--As a whole, the nonwhite population increased by 1.9 percent to 116 million, or 37 percent of the U.S. The fastest percentage growth is among multiracial Americans, followed by Asians and Hispanics. Non-Hispanic whites make up 63 percent of the U.S.; Hispanics, 17 percent; blacks, 12.3 percent; Asians, 5 percent; and multiracial Americans, 2.4 percent.
--About 353 of the nation's 3,143 counties, or 11 percent, are now "majority-minority." Six of those counties tipped to that status last year: Mecklenburg, N.C.; Cherokee, Okla.; Texas, Okla.; Bell, Texas; Hockley, Texas; and Terrell, Texas.
--In 2012, 13 states and the District of Columbia had an under-5 age population that was "majority-minority," up from five states in 2000. In 25 states and the District of Columbia, minorities now make up more than 40 percent of the under-5 group.
--Among the under-5 age group, 22 percent live in poverty, typically in more rural states such as Mississippi, Arkansas and Louisiana. Black toddlers were most likely to be poor, at 41 percent, followed by Hispanics at 32 percent and whites at 13 percent. Asian toddlers had a poverty rate of 11 percent.
"More so than ever, we need to recognize the importance of young minorities for the growth and vitality of our labor force and economy," said William H. Frey, a demographer at the Brookings Institution who analyzed the census data.
Smeeding's analysis of the latest research and data on social mobility, provided to The Associated Press, shows that a child's achievement varies widely depending on a parent's education and income. The reason: More educated parents tend to have fewer children and generally earn more money than before, allowing them to spend larger amounts of time or money on a child's development, including music or art classes, extra tutoring, or travel and summer camps.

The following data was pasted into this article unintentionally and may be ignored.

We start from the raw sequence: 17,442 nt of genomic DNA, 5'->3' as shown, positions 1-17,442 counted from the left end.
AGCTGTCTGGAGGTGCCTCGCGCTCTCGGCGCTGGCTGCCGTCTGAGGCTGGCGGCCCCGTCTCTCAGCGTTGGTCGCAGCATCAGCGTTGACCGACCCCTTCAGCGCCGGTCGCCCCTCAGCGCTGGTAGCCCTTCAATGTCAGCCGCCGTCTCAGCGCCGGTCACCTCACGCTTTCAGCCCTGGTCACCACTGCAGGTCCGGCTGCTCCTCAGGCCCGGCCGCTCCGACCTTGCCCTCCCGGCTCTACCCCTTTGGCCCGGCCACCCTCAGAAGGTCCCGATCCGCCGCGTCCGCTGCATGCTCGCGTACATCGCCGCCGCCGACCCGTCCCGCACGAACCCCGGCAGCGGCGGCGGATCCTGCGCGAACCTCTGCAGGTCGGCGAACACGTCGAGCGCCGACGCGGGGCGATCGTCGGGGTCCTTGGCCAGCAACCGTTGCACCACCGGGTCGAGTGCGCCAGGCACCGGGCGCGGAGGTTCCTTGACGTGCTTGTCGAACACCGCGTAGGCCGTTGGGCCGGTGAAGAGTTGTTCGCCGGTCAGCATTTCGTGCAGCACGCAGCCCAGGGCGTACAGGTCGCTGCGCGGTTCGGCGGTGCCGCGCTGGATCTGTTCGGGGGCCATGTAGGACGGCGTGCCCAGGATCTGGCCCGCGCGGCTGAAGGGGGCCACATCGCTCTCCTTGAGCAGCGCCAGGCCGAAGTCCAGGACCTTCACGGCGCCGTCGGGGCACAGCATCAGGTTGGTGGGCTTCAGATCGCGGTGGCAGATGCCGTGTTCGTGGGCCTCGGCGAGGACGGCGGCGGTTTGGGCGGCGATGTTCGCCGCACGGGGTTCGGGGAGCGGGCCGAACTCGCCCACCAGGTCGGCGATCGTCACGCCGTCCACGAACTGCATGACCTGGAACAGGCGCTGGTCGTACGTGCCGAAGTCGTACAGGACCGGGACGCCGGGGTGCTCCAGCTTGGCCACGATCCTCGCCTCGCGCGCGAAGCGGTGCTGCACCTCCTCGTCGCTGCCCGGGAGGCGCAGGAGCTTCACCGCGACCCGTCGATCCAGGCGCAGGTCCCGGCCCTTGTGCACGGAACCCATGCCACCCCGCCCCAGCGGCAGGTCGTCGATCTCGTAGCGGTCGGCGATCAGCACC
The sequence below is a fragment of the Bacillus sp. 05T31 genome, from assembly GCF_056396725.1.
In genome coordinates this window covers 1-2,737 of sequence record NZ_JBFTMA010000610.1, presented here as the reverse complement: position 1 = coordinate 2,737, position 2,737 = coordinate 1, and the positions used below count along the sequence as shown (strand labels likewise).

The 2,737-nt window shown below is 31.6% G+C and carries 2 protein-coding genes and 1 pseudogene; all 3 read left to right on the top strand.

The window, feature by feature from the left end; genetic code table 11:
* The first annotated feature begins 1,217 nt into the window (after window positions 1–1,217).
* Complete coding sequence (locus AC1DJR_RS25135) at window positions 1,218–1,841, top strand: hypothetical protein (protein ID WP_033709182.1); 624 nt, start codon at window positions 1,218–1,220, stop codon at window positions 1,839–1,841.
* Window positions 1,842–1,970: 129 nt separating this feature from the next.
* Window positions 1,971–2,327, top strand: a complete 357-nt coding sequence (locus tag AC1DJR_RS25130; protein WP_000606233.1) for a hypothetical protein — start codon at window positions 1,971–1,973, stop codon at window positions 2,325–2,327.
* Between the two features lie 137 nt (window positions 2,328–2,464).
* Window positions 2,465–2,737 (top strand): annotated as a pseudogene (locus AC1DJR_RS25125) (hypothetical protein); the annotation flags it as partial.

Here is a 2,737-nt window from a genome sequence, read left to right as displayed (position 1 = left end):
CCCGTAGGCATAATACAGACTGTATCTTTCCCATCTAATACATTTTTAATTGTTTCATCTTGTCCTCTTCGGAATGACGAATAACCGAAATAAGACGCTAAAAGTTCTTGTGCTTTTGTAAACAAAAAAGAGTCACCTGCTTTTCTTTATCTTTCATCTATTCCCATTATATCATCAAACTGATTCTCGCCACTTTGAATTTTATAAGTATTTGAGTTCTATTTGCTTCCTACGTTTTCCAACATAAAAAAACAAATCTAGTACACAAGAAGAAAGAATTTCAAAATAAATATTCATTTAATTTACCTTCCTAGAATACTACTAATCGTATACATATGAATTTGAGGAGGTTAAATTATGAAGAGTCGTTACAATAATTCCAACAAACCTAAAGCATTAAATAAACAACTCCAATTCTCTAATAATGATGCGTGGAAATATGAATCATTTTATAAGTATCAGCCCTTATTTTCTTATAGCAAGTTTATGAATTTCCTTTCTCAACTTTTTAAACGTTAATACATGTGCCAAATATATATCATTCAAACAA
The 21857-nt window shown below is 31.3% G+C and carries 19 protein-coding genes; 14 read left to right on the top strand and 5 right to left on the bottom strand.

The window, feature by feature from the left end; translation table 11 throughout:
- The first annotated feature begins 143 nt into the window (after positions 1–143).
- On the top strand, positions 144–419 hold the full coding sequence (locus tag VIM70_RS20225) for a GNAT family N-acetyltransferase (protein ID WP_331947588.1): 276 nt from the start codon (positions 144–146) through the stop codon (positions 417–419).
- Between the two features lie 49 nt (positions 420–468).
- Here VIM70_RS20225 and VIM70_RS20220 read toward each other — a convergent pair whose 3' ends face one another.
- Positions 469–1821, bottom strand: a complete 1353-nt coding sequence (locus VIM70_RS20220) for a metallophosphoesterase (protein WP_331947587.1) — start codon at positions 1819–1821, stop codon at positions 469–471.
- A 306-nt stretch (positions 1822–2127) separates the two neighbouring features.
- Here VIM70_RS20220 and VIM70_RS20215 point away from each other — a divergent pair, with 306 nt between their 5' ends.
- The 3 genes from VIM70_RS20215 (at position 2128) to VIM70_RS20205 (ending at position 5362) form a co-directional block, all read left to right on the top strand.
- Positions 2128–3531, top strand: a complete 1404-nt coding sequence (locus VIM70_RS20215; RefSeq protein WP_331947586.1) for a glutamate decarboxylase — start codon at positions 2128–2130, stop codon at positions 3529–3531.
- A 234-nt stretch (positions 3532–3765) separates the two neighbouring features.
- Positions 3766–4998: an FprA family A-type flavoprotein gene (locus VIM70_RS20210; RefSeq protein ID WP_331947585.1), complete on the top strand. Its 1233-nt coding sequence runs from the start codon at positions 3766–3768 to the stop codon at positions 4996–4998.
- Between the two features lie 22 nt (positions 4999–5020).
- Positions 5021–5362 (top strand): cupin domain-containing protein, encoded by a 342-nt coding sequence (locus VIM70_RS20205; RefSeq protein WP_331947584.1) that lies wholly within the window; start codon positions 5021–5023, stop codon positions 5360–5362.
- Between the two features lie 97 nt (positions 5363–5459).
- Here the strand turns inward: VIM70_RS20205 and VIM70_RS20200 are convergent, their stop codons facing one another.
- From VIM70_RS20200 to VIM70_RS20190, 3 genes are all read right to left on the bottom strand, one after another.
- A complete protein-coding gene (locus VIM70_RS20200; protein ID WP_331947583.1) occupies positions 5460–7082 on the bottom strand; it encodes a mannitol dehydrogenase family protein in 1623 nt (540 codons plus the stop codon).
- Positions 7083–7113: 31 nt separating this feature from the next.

The gaps in achievement tend to emerge early in childhood, continuing through high school, and disparities are especially evident in SAT admission scores. College Board data show that average scores spread as wide as 130-140 points in each of the reading, math and writing sections for a student with family income of less than $20,000, compared with a student with family income exceeding $200,000.
About 40 percent of whites age 25-29 graduate from college, compared with 15 percent for Latinos and 23 percent for blacks.
Obama proposed expanding pre-K education for any 4-year-old whose family income was below twice the federal poverty rate, or $46,000 for a family of four. That is an increasingly minority age group that would benefit from what Obama calls the single most effective way to boost educational outcomes.
The plan would be paid for by a nearly $1 per pack federal cigarette tax. But at a time of strapped federal budgets, Republican lawmakers have been reluctant to expand the scope of government or raise new taxes. Medicare and Social Security costs due to aging of the mostly white baby boomer generation are also adding to the government burden.
A recent Rutgers University study found that state funding for pre-K programs had its largest drop ever last year, with states now spending less per child than a decade ago.